NICE talking to you: Trends in early HTA engagement

With exclusive data from Freedom of Information (FOI) requests sent to the National Institute for Health and are Excellence (NICE), Leela Barham takes a look at the trend in early engagement with the UK’s HTA body.

In 2009, NICE was one of the first health technology assessment (HTA) agencies to offer the opportunity for early scientific advice, at a cost. The fees range from £20,000 to £75,000 per project. They are based on cost-recovery.

The idea behind this service is help companies understand the agency’s point of view on evidence; the gaps and how to fill them before the appraisal. Ultimately the idea is to help companies achieve patient access.

The NICE scientific advice service includes a standard approach (taking around 18 weeks) and an express scientific advice service (taking around 12 weeks). The standard approach offers the most in-depth option. Companies ask questions through the service, often on:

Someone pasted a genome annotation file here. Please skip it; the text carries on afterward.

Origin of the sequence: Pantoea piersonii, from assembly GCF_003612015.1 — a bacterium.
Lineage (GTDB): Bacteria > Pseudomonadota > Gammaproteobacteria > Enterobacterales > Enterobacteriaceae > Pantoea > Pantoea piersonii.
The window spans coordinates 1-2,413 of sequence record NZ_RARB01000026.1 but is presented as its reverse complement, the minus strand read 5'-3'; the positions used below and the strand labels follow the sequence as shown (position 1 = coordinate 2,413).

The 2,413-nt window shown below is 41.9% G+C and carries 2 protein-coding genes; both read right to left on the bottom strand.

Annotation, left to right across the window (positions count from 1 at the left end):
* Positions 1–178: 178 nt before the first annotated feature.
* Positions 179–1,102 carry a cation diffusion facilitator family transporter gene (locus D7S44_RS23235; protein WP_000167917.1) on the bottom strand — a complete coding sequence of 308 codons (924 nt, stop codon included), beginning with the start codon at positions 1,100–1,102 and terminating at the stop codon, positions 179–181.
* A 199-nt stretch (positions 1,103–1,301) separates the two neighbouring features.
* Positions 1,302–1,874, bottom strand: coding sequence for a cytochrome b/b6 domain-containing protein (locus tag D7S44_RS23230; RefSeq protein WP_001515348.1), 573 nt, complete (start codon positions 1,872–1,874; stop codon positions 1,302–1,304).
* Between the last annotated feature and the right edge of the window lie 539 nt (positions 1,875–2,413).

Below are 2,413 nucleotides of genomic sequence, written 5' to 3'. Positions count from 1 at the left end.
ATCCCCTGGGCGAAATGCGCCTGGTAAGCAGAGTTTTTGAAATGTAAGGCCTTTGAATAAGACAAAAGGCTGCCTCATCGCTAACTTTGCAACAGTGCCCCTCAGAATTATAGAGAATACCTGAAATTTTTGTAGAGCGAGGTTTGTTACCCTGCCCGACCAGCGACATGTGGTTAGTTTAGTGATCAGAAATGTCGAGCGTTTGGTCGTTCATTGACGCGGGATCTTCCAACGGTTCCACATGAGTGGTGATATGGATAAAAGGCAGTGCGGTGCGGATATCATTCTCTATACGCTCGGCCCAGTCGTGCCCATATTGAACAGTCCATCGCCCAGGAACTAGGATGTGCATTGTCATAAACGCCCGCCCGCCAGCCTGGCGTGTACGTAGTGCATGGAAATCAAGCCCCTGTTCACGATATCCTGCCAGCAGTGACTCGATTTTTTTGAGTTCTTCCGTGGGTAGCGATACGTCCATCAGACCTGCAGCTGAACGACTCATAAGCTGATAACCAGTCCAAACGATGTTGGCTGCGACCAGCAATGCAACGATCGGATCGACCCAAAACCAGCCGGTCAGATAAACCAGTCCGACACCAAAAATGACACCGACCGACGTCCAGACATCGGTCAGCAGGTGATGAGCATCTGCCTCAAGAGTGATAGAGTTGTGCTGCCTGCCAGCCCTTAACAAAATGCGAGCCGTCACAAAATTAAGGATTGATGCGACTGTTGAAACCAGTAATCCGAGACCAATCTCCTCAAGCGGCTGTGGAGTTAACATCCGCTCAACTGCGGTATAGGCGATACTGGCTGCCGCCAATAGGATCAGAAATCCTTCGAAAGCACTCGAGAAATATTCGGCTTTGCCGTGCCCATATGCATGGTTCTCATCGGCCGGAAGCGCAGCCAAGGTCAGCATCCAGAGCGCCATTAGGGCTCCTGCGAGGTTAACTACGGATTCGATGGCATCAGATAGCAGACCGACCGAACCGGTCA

• Clinical trials, design and analysis
  • Trial populations
  • Outcomes
  • Comparators
  • Quality of life data
  • Economic analyses (modelling, extrapolation, resource use and costs)

The service is popular; over the eleven years it’s been used on average almost 18 times each year although take-up has varied over time (see figure 1).

“Getting advice with NICE as part of the dialogue with others has proven to be more popular than talking to the agency alone. It’s not clear how far advice from NICE alone is a substitute for getting advice as part of a bigger conversation”

Figure 1: NICE early scientific advice projects, 2009/10 to 2019/20

Source: Data from NICE FOI responses. Note the light service has been incorporated into the standard service. Light was previously aimed at small and medium sized enterprises.

Since 2009 the agency has added further charged-for services; in 2015 NICE added the Office for Market Access (OMA). OMA can offer a safe harbour for discussions with NICE, NHS commissioners and other stakeholders. This has proven popular too and has seen a steady increase in safe harbour meetings held over time (figure 2).

Figure 2: NICE OMA safe harbour meetings, 2016/17 to 2019/20

Source: Data from NICE FOI responses.

By 2017, NICE added the Preliminary Independent Model Advice (PRIMA) service. PRIMA is a way to get the agency to check health economic models, taking either 12 weeks for the standard service, or eight weeks for an express service. The service was used twice in 2017/18, four times in 2018/19 and three times in 2019/20 according to FOI responses from NICE.